The Best Garden Bamboo Varieties
Phyllostachys, Pseudosasa & Fargesia Species
Bamboos are famous for their incredible growth rate. They are also easy to please and to control with a few simple measures. They can be used as a wild hedge, tall screening, or kept in clumps for striking vertical ornamental value, and it's always handy to have a homegrown supply of bamboo canes, with or without a panda to feed. They tolerate poor soils well as long as they are not also dry, and are most at home in sunny sites beside water. In the British climate, their growth rate (and therefore the diameter and final height of each cane) varies quite a bit from North to South, and from sheltered sites to exposed locations, but apart from that our selection is a hardy bunch suitable for any region.
It is always essential to water new plants as they establish, and this goes double for bamboo, with their shallow roots and love of really moist, but not waterlogged, soil. Their shallow roots make them ideal for planting beside trees. If you want to grow bamboo on a dry soil, digging in a lot of organic matter down to about 50cms and installing an irrigation system will make your life much easier. Most bamboo thrives in a well maintained container, where their height will be restricted.
In the most general terms, bamboos spread via underground stems (rhizomes, or creeping root stalks) that grow in two main ways: clumping and running.
- Clumping varieties have strong rhizomes (Pachymorph, meaning thick) that quickly turn upwards, so the clump expands slowly and is not invasive.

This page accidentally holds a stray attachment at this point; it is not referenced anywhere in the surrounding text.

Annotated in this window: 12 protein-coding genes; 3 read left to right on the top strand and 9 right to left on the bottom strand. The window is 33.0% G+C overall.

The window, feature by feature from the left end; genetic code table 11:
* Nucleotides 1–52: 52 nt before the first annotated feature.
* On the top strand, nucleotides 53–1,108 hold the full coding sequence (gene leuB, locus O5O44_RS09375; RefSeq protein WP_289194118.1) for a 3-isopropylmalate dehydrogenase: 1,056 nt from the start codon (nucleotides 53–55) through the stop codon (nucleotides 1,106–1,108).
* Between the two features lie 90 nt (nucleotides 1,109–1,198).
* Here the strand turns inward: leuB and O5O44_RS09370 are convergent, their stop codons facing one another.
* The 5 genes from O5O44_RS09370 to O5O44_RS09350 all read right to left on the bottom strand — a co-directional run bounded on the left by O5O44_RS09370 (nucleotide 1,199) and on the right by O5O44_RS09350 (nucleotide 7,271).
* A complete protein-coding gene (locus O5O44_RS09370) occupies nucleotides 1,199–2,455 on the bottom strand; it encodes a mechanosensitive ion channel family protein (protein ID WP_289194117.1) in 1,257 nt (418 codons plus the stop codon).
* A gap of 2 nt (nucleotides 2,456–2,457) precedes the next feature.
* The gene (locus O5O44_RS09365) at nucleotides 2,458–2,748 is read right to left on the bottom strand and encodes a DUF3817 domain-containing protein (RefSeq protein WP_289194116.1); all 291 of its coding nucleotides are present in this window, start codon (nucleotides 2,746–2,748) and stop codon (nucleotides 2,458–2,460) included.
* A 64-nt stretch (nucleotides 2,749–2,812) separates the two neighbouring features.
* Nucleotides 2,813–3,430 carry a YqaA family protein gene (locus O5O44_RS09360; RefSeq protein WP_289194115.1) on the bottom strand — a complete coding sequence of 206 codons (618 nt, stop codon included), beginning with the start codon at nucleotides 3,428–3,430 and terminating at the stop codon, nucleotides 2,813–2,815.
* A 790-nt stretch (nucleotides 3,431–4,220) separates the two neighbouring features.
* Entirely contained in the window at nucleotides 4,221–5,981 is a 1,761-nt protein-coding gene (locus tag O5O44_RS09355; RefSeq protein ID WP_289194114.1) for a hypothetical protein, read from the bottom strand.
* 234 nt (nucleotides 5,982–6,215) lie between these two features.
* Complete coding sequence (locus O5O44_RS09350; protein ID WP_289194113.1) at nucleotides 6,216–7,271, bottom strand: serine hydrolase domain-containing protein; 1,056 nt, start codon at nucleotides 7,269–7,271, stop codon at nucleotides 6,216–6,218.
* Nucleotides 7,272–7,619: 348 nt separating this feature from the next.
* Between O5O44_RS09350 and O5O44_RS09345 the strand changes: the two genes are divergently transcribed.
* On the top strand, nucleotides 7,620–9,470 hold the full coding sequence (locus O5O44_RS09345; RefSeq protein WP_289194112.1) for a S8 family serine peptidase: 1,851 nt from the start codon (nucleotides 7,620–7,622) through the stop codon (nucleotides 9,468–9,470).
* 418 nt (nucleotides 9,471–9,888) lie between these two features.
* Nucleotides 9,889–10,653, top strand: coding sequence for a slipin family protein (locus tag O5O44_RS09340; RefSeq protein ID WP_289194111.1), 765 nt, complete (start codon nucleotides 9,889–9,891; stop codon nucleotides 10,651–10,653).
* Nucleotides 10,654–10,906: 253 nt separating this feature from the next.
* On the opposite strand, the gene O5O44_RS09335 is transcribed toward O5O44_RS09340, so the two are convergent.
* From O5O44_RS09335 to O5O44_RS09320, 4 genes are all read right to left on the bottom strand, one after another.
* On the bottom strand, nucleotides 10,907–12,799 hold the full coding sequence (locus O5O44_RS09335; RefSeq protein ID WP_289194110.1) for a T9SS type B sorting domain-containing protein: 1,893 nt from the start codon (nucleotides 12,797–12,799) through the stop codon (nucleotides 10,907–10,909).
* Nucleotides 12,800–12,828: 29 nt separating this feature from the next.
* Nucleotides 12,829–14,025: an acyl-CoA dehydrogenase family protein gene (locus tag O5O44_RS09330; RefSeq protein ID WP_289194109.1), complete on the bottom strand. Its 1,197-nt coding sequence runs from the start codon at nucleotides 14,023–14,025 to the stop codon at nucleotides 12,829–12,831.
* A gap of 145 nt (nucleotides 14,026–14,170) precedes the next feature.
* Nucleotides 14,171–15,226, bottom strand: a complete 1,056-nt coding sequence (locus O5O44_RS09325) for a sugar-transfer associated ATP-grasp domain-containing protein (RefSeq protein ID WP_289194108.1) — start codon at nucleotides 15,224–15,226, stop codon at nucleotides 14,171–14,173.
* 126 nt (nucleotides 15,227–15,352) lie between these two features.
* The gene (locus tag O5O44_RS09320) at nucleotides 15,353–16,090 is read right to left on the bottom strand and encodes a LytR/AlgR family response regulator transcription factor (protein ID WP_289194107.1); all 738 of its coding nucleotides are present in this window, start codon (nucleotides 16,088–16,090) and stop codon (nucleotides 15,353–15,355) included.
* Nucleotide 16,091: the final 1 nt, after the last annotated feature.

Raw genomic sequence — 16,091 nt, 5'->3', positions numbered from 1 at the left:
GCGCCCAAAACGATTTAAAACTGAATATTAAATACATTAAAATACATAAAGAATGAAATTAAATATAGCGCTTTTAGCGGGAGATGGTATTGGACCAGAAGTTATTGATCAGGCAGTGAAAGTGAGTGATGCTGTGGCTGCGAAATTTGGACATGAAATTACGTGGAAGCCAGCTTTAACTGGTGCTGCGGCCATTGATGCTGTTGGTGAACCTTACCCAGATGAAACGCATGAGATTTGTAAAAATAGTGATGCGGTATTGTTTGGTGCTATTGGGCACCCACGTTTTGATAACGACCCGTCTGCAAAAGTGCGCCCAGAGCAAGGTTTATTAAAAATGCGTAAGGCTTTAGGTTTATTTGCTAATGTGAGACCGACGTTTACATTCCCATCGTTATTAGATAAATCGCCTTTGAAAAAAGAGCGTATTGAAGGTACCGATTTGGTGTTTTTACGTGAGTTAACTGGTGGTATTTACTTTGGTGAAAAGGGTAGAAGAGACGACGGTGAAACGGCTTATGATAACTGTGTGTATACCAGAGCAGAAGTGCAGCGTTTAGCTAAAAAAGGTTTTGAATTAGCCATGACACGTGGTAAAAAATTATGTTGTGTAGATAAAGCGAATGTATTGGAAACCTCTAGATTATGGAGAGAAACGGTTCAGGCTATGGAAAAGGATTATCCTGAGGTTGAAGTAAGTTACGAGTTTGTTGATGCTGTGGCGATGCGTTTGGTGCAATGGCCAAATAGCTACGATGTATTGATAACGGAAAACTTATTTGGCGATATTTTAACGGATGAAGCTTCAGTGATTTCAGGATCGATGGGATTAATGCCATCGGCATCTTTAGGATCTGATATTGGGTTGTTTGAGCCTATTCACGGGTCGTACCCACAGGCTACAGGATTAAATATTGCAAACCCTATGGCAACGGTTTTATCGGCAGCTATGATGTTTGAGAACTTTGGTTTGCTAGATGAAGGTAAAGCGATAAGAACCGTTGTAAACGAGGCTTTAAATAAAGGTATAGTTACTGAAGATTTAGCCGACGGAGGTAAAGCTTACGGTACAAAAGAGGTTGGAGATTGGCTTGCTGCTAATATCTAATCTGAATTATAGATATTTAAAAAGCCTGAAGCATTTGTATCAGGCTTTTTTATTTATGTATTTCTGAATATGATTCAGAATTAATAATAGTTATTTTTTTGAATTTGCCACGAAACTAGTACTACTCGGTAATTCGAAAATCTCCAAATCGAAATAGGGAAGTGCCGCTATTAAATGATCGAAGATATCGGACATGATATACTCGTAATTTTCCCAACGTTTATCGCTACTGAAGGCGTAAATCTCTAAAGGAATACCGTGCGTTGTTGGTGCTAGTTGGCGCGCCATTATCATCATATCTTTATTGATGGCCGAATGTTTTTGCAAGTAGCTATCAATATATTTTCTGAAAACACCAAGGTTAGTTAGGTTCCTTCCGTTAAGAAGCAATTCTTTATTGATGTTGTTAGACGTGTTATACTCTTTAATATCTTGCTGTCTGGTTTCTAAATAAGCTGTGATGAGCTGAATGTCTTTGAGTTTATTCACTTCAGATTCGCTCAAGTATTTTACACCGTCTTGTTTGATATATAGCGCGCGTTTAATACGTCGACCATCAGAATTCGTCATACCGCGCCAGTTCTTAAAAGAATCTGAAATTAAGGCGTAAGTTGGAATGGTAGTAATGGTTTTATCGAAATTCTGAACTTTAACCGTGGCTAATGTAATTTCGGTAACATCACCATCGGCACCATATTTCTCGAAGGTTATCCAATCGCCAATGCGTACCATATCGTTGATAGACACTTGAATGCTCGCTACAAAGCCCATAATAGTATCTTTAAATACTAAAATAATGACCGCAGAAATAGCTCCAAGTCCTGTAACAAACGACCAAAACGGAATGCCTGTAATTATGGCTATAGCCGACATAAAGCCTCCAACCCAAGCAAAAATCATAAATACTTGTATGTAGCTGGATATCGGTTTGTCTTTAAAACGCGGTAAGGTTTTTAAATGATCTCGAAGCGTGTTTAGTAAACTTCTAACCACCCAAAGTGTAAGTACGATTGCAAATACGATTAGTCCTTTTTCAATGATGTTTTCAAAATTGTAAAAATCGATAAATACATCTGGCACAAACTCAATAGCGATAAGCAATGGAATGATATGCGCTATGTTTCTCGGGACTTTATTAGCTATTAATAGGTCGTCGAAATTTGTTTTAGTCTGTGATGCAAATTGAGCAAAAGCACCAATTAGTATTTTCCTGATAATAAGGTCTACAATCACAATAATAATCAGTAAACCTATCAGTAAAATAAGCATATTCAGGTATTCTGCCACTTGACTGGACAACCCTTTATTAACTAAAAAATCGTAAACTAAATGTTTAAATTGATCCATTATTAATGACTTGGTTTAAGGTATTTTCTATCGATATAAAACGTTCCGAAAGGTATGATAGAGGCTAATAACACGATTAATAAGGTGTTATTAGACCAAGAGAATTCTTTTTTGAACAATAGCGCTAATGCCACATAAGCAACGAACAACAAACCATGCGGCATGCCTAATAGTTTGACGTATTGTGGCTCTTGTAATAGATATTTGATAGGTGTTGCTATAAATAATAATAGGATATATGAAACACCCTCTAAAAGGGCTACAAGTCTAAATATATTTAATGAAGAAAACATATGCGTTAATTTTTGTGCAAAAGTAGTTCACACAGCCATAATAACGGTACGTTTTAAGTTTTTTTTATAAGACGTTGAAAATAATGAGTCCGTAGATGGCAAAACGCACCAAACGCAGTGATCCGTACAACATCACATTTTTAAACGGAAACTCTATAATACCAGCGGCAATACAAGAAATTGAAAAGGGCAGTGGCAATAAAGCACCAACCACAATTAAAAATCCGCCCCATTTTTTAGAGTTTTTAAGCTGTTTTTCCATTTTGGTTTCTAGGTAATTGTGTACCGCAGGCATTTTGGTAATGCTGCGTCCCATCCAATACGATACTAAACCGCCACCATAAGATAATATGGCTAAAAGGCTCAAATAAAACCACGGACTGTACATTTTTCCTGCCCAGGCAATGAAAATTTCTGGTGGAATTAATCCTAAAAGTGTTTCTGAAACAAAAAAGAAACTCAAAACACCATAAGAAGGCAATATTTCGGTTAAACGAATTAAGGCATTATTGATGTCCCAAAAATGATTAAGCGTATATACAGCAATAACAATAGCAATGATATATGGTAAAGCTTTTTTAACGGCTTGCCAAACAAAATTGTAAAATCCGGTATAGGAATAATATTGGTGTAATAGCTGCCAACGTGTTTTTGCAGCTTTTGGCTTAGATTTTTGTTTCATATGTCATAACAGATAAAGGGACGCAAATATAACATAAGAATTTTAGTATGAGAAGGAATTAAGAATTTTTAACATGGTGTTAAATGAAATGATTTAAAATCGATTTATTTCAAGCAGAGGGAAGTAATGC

- Running varieties aggressively send out weaker rhizomes (Leptomorph, meaning thin) that grow horizontally for some distance to colonize the surrounding area, so a plastic membrane is usually buried around the walls of the planting hole to contain them. 60-80mm thick high-density polyethylene (HDPE), buried 1.2 metres deep with a 5-10cm lip above soil level, should be plenty of protection anywhere in the UK (the colder your site is, the less aggressive the bamboo).
- Several varieties that run in warm climates are in practice clumping in most areas of Britain, but often begin running once they are settled into ideal conditions in the South West of England and Wales.
- Running varieties make the best screening, because you can prepare a sealed trench for them, plant one every few metres, and leave them to quickly fill the gaps for you, which clumping types would take forever and a day to do. Running types also tend to have more upright growth.